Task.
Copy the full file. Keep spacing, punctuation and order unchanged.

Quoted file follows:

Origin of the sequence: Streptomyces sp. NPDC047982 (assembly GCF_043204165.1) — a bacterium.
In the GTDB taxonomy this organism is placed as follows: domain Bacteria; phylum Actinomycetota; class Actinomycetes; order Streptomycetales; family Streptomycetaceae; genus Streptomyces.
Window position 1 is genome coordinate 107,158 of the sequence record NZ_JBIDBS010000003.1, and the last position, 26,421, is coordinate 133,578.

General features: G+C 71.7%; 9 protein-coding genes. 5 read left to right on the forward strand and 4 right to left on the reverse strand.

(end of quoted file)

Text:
Origin of the sequence: Streptomyces sp. NPDC047982 (assembly GCF_043204165.1) — a bacterium.
In the GTDB taxonomy this organism is placed as follows: domain Bacteria; phylum Actinomycetota; class Actinomycetes; order Streptomycetales; family Streptomycetaceae; genus Streptomyces.
Window position 1 is genome coordinate 107,158 of the sequence record NZ_JBIDBS010000003.1, and the last position, 26,421, is coordinate 133,578.

General features: G+C 71.7%; 9 protein-coding genes. 5 read left to right on the forward strand and 4 right to left on the reverse strand.